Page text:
Document Detail


Fluconazole inhibits human adrenocortical steroidogenesis in vitro.
MedLine Citation:
PMID:  23038793     Owner:  NLM     Status:  MEDLINE    
Abstract/OtherAbstract:
The antifungal agent ketoconazole is often used to suppress cortisol production in patients with Cushing's syndrome (CS). However, ketoconazole has serious side effects and is hepatotoxic. Here, the in vitro effects of ketoconazole and fluconazole, which might be less toxic, on human adrenocortical steroidogenesis were compared. The effects on steroidogenesis were examined in primary cultures of nine human adrenocortical tissues and two human adrenocortical carcinoma cell lines. Moreover, the effects on mRNA expression levels of steroidogenic enzymes and cell growth were assessed. Ketoconazole significantly inhibited 11-deoxycortisol (H295R cells; maximum inhibition 99%; EC(50) 0.73 μM) and cortisol production (HAC15 cells; 81%; EC(50) 0.26 μM and primary cultures (mean EC(50) 0.75 μM)). In cultures of normal adrenal cells, ketoconazole increased pregnenolone, progesterone, and deoxycorticosterone levels, while concentrations of 17-hydroxypregnenolone, 17-hydroxyprogesterone, 11-deoxycortisol, DHEA, and androstenedione decreased. Fluconazole also inhibited 11-deoxycortisol production in H295R cells (47%; only at 1 mM) and cortisol production in HAC15 cells (maximum inhibition 55%; EC(50) 35 μM) and primary cultures (mean EC(50) 67.7 μM). In the cultures of normal adrenals, fluconazole suppressed corticosterone, 17-hydroxypregnenolone, and androstenedione levels, whereas concentrations of progesterone, deoxycorticosterone, and 11-deoxycortisol increased. Fluconazole (1 mM) slightly increased STAR mRNA expression in both cell lines. Neither compound affected mRNA levels of other steroidogenic enzymes or cell number. In conclusion, by inhibiting 11β-hydroxylase and 17-hydroxylase activity, pharmacological concentrations of fluconazole dose dependently inhibit cortisol production in human adrenocortical cells in vitro. Although fluconazole seems less potent than ketoconazole, it might become an alternative for ketoconazole to control hypercortisolism in CS. Furthermore, patients receiving fluconazole because of mycosis might be at risk for developing adrenocortical insufficiency.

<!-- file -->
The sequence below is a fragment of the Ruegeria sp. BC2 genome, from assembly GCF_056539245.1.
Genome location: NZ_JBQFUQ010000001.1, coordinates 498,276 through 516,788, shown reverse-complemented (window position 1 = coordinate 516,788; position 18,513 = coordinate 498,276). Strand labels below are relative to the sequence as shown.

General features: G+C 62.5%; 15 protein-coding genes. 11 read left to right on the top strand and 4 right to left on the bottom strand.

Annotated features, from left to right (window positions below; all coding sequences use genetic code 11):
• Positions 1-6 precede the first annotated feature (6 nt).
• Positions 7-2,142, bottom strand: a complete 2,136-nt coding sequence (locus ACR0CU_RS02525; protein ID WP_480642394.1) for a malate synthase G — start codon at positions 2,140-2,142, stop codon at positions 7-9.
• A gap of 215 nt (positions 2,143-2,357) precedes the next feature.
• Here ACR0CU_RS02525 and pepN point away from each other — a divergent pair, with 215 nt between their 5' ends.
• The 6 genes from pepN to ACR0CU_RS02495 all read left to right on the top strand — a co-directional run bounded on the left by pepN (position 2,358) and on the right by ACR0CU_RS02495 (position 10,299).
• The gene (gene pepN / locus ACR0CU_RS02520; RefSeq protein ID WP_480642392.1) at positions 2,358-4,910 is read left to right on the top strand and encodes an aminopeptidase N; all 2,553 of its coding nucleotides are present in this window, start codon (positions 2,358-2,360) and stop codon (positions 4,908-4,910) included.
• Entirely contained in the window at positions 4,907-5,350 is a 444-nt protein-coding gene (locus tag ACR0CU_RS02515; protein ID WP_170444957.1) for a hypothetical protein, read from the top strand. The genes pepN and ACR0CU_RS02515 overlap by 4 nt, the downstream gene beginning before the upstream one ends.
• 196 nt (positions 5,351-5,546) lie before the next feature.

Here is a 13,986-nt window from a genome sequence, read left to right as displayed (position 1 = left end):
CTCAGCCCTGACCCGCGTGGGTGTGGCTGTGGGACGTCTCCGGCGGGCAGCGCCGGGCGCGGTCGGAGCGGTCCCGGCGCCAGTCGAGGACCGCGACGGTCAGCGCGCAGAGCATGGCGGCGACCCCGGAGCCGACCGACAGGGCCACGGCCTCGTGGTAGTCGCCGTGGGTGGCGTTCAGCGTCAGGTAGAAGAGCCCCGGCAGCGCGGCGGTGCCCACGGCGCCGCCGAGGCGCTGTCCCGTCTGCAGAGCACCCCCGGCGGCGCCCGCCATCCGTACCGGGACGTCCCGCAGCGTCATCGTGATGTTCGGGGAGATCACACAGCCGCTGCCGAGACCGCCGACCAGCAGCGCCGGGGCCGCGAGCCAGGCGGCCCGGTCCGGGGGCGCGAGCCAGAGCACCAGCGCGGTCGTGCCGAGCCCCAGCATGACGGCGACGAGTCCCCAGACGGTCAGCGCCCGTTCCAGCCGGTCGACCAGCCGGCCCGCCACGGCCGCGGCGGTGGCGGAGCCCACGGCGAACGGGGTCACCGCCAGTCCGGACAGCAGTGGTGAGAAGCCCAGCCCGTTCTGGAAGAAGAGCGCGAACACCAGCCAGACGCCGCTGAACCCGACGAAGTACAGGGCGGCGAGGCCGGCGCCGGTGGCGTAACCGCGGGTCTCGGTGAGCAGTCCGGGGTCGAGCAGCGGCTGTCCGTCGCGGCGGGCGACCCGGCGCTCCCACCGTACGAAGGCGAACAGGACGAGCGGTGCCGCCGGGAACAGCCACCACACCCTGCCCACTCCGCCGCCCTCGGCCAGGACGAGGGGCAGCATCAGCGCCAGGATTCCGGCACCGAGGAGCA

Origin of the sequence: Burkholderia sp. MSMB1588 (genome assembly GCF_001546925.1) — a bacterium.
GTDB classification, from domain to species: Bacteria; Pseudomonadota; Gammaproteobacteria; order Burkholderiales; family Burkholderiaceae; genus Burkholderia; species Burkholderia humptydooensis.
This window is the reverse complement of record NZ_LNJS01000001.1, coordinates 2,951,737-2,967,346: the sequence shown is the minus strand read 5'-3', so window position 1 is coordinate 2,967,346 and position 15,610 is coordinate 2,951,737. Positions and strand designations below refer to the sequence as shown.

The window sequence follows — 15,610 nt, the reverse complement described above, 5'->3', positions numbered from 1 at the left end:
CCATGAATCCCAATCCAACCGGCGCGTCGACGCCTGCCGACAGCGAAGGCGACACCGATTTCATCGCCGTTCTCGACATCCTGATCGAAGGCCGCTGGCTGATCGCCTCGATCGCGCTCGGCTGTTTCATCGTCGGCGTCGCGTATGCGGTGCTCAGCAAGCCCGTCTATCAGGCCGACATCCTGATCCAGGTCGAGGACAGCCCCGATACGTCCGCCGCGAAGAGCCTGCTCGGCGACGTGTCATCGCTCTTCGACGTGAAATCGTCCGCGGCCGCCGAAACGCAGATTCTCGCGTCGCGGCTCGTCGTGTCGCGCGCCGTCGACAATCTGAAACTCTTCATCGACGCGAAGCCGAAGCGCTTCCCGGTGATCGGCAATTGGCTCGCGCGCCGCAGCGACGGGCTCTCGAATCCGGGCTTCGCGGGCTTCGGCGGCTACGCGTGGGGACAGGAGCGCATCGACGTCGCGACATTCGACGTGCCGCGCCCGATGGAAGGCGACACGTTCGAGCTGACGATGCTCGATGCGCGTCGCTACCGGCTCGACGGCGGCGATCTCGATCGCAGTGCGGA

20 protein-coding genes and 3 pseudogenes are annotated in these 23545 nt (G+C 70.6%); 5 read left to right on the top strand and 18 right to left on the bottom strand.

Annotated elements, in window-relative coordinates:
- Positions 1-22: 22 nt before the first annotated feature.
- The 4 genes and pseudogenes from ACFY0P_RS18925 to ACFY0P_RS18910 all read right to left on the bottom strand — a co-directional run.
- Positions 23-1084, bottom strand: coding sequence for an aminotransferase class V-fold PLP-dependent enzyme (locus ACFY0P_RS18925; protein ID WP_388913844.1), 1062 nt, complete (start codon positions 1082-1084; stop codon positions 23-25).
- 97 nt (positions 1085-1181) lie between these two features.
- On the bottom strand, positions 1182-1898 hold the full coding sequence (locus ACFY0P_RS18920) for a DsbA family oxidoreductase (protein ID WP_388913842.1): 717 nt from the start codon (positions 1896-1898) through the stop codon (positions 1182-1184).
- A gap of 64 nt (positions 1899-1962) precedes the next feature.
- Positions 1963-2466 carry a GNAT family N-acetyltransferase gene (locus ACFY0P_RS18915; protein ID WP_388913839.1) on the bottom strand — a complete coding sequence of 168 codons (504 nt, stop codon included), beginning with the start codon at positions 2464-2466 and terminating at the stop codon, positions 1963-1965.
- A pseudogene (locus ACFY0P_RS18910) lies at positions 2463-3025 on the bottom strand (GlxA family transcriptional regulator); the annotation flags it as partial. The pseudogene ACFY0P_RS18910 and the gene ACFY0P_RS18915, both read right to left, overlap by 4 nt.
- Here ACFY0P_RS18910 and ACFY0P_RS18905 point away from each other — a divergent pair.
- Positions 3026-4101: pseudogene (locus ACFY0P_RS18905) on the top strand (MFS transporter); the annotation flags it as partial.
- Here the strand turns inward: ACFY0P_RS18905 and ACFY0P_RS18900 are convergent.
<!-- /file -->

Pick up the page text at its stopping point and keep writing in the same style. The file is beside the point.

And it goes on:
Authors:
R van der Pas; L J Hofland; J Hofland; A E Taylor; W Arlt; J Steenbergen; P M van Koetsveld; W W de Herder; F H de Jong; R A Feelders
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Publication Detail:
Type:  Journal Article     Date:  2012-10-04
Journal Detail:
Title:  The Journal of endocrinology     Volume:  215     ISSN:  1479-6805     ISO Abbreviation:  J. Endocrinol.     Publication Date:  2012 Dec 
Date Detail:
Created Date:  2012-11-12     Completed Date:  2013-01-16     Revised Date:  2014-02-20    
Medline Journal Info:
Nlm Unique ID:  0375363     Medline TA:  J Endocrinol     Country:  England    
Other Details:
Languages:  eng     Pagination:  403-12     Citation Subset:  IM    
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MeSH Terms
Descriptor/Qualifier:
17-alpha-Hydroxyprogesterone / metabolism
Adrenal Cortex / drug effects*,  metabolism*
Apoptosis / drug effects
Cell Line, Tumor
Cell Proliferation / drug effects
Cells, Cultured
Cortodoxone / metabolism
Desoxycorticosterone / metabolism
Fluconazole / pharmacology*
Humans
Hydrocortisone / metabolism
Ketoconazole / adverse effects,  pharmacology
Pregnenolone / metabolism
Progesterone / metabolism
Grant Support
ID/Acronym/Agency:
G0801473//Medical Research Council
Chemical
Reg. No./Substance:
40GP35YQ49/Desoxycorticosterone; 4G7DS2Q64Y/Progesterone; 68-96-2/17-alpha-Hydroxyprogesterone; 73R90F7MQ8/Pregnenolone; 8VZV102JFY/Fluconazole; R9400W927I/Ketoconazole; WDT5SLP0HQ/Cortodoxone; WI4X0X7BPJ/Hydrocortisone

From MEDLINE®/PubMed®, a database of the U.S. National Library of Medicine


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